Last Updated on February 22, 2024
If your question is “where can I see manatee in Florida,” my question back is, “when will you be here?”
I’ve lived in Florida since 2012 and have been visiting my whole life. Manatee can be seen across the state, but where, exactly, depends on when you’ll be here.
During the warmer months, April through October, manatees can be found almost anywhere in Florida with a fresh water supply and access to larger bodies of water to roam like rivers. During the colder months, November through March, Florida manatees congregate around warm water springs and powerplant water discharge areas.
Manatees are mammals, like dolphins and whales, but are marine mammals, not aquatic mammals, and thus need to stay warm, necessitating their congregation around warm water sources when its cold out. They don’t dive as deep as dolphins and whales and also don’t eat fish or plankton; they’re herbivores.
When can I see manatees in Florida?
Manatees can be seen year-round in Florida, but the best chance to see them is during the winter months as they congregate, often in large numbers, around warm water, fresh water sources. At Blue Spring State Park in Orange City, 30 miles from downtown Orlando north on I-4, manatees can gather there into the several hundreds at a time.
During warmer months, manatees can be seen more places across Florida, but since they’re dispersed – some travel all the way up the East Coast and west to Texas – they can be harder to find with spotting one mostly a matter of chance.
When it’s cold, you can GUARANTEE finding manatees in big numbers at a handful of spots across Florida.
What is manatee season in Florida?
Florida manatee season occurs from November through March. The “manatee season” marks when the animals begin congregating in fewer and fewer warm water locations in larger and larger numbers. Don’t confuse this with a “hunting season.” It is illegal to touch these threatened animals, let alone harm them under any circumstance.
Really, manatee season is more like December through February, that’s when air temperatures – and thereby water temperatures – across the state can plunge forcing the warm-blooded animals to warm water springs and other reliable sources of warmth.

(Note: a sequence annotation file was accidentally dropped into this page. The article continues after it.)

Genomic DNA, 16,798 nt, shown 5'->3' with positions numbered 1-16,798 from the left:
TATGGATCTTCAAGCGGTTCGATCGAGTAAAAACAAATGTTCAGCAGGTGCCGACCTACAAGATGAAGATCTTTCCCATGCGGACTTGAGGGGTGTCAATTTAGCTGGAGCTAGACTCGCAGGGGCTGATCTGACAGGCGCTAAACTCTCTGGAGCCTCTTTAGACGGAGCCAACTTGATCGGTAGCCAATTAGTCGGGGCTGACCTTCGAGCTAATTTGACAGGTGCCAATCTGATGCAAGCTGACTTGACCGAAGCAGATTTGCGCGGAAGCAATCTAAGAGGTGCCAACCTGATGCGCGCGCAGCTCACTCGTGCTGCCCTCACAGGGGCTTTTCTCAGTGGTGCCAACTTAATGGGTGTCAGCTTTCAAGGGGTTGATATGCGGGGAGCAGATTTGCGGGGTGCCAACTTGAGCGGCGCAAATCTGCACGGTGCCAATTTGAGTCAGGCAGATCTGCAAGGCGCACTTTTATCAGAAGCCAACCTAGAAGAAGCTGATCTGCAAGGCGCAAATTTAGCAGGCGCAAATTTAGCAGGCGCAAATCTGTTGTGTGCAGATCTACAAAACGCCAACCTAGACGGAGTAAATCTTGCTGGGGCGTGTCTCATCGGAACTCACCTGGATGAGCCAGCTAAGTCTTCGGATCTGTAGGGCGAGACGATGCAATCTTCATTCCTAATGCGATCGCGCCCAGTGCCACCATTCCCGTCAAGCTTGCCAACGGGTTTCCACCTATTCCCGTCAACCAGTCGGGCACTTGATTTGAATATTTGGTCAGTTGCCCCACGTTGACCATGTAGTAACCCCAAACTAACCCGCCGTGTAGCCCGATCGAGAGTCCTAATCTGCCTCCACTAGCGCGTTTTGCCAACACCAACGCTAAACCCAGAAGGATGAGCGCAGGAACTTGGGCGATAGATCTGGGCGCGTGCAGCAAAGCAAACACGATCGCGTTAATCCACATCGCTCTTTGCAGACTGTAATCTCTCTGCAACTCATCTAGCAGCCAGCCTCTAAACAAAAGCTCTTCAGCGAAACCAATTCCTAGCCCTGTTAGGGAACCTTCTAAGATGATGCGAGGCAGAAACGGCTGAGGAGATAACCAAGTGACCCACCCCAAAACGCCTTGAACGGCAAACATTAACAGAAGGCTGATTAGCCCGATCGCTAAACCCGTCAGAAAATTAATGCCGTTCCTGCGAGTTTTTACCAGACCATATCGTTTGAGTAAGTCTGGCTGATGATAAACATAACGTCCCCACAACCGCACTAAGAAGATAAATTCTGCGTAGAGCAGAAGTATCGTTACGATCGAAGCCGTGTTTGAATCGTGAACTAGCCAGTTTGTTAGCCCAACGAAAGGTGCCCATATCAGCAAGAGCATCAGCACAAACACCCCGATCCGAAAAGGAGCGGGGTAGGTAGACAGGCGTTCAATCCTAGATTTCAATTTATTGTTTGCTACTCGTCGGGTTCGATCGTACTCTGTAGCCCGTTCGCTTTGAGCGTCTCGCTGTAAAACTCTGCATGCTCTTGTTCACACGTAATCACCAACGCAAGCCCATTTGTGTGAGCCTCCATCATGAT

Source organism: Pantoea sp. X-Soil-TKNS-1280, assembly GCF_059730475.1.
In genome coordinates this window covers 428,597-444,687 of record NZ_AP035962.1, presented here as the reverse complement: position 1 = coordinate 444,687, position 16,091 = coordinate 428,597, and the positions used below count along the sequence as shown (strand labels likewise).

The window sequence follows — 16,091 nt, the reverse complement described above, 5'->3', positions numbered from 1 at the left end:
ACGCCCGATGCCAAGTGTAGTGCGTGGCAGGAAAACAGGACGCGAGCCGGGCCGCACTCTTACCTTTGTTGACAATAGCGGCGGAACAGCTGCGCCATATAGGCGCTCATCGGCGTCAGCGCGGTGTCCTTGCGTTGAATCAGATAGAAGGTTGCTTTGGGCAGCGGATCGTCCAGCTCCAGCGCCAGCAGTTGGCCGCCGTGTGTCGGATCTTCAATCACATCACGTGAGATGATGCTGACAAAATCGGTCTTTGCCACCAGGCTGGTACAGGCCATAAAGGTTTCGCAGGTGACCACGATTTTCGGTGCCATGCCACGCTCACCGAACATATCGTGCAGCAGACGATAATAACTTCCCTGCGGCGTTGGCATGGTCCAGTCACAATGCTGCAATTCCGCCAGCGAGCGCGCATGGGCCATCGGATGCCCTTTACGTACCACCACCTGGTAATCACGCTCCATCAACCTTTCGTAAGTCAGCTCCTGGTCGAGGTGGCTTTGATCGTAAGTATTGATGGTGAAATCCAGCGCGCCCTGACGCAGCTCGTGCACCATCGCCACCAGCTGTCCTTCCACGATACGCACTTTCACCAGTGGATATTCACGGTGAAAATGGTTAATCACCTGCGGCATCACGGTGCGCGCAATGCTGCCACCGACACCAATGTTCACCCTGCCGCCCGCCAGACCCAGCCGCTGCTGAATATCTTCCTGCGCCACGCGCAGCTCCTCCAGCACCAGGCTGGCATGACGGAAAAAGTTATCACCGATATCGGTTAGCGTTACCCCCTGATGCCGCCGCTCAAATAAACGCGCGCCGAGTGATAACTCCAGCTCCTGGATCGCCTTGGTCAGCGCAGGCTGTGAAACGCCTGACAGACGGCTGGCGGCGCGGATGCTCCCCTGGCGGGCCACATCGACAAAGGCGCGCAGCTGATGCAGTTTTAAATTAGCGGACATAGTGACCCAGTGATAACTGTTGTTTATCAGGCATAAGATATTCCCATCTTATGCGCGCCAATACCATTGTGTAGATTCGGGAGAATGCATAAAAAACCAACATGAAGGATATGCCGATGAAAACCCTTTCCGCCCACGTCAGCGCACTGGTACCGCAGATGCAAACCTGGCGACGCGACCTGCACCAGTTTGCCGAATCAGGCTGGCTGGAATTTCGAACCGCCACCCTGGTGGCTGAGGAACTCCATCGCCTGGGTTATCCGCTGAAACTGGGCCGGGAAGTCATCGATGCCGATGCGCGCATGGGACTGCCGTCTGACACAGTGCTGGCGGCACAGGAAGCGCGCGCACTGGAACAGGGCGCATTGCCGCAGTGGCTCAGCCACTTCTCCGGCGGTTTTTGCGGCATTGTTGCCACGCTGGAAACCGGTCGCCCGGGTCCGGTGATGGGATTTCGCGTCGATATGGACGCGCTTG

Where to see Manatee in Florida?
The absolute best place to see manatee in Florida is Blue Spring State Park. It’s not uncommon for 500, 600, 700 manatees at a time to congregate there during the depths of winter. Blue Spring maintains a constant, 72-degree year-round temperature.
Blue Spring State Park is about an hour’s drive from Disney World and the major Orlando tourist attractions, less so from Daytona Beach, and well worth a visit.
I wrote an entire separate article on the ins and outs, dos and don’ts, of visiting Blue Spring State Park to see the manatees.
Also during the winter months, manatees gather in big numbers at the Tampa Electric Company (TECO) discharge at Apollo Beach in Tampa Bay. The power company has set up a manatee viewing center there to accommodate all the visitors coming to see the animals.
As mentioned previously, during the summer months, manatee can be found just about everywhere around the state, but they’re harder to locate because they’re more spread out. If you’re on the coasts and looking to see one in the summer months, call up a dolphin watch or ecotourism tour operator – or even a fishing charter – to see if they can take you out to see them. If you’re willing to pay for their time in taking you around, chances are they’ll do it.
A popular tourist spot I’ve seen manatee is at the St. Pete Pier in St. Petersburg.
Unbelievably, you can also spot them around Brickell Key, a manmade island of super-luxury high rise condos in Miami. There’s a walking path around the “key” that makes for easy viewing.
Where to See Manatees in Central Florida
Again, Blue Spring State Park is tops for finding manatees at any time in Central Florida.